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Microfinance Regulation in Benin: Law for Development and Performance of the Industry

Microfinance Regulation in Benin: Implications of the PARMEC Law for Development and Performance of the Industry Africa Region Working Paper Series No. 50 June 2003

Abstract
egislation to implement the law governing
the microfinance industry in Benin and
other members of the West Africa Monetary
Union (UMOA), known as the PARMEC Law, has
been in effect since August 1997. Several
shortcomings have become evident during nearly
five years of implementation, including issues with
interest rate ceiling and a lack of adequate
monitoring and supervision by the authorities. The
advent of the PARMEC Law has not been able to
rid the microfinance industry of weak institutional
capacities of microfinance institutions (MFIs) as
was envisaged by the authorities.
Although the PARMEC law is generally
considered adequate for credit unions, for which it
was intended, quite a few modifications are needed
to bring the prudential regulations in line with
international best practice. Also, a void still exists
with regards to the regulation of non-credit union MFIs, which are subject to idiosyncratic rules and
some degree of uncertainty.
The biggest issue with the PARMEC Law remains
the inability of the supervisory authorities to
handle the large number of MFIs that have been
granted a license to operate, irrespective of their
size and whether they engage in deposit
mobilization or not. As it stands now, the Ministry
of Finance is responsible for the supervision of the
microfinance industry. However, it has little
capacity to adequately monitor the industry, and it
is doubtful that on-going efforts to improve the
situation will yield any position results given the
lack of appropriate incentives. As UMOA
Governments consider granting the direct
supervision of the 40 largest MFIs to the Central
Bank, it is hoped that this new arrangement, along
with greater selectivity in licensing, will contribute
to a better development of the microfinance
industry in Benin and the UMOA region.

Authors’Affiliation and Sponsorship
Korotoumou Ouattara, Financial Economist
Financial Sector Division, Africa Region
Email address: Kouattara@worldbank.org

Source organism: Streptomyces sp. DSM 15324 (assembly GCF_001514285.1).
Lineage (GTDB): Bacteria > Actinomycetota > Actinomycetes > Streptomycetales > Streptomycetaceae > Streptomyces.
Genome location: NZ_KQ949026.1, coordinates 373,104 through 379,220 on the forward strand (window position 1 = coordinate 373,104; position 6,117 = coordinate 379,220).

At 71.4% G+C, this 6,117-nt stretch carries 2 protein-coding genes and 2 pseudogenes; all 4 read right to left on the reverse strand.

The Africa Region Working Paper Series expedites dissemination of applied research and policy studies with
potential for improving economic performance and social conditions in Sub-Saharan Africa. The Series publishes
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and the policy research community. The editorial board for the Series consists of representatives from professional
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managing editor of the series, (81131), Email: pwhite2@worldbank.org or visit the Web site:
http://www.worldbank.org/afr/wps/index.htm.

The findings, interpretations, and conclusions expressed in this paper are entirely those of the author(s), they do not necessarily represent the views of the World Bank Group, its Executive Directors, or the countries they represent and should not be attributed to them. L

Microfinance Regulation in Benin:
Implications of the PARMEC Law
for Development and Performance
of the Industry

Korotoumou Ouattara

June 2003

ii Foreword

his country study is one of three being
published as part of research on the
implications of legal and regulatory
structures for the development of microfinance
institutions in African countries. This research
is a collaborative effort between the World
Bank’s Financial Sector Operations and Policy
Department and the Financial and Private Sector
Units of the Africa Region, with funding from
the Financial Sector Board and Africa Regional
Programs. The published country studies on
Benin, Ghana, and Tanzania, together with work
on Ethiopia, South Africa, Uganda, and Zambia
in Africa, as well as experiences drawn from
other regions, will form the basis for a
comparative review intended to provide practical
lessons and guidance to policymakers and donor
agencies on how the structure of legal and
regulatory systems may affect (and in turn be
influenced by) the evolution of microfinance
institutions in different country contexts.
Increasing the access of the poor to sustainable
financial services is an important part of the
World Bank Africa Region’s strategy for
supporting the Millenium Development Goals
for poverty reduction. Convenient and
affordable instruments for savings, credit,
insurance, and payment transfers are essential
both to cope with the economic fluctuations and
risks that make the poor especially vulnerable
and to take advantage of opportunities to acquire
productive assets and skills that can generate
increased income. Microfinance is the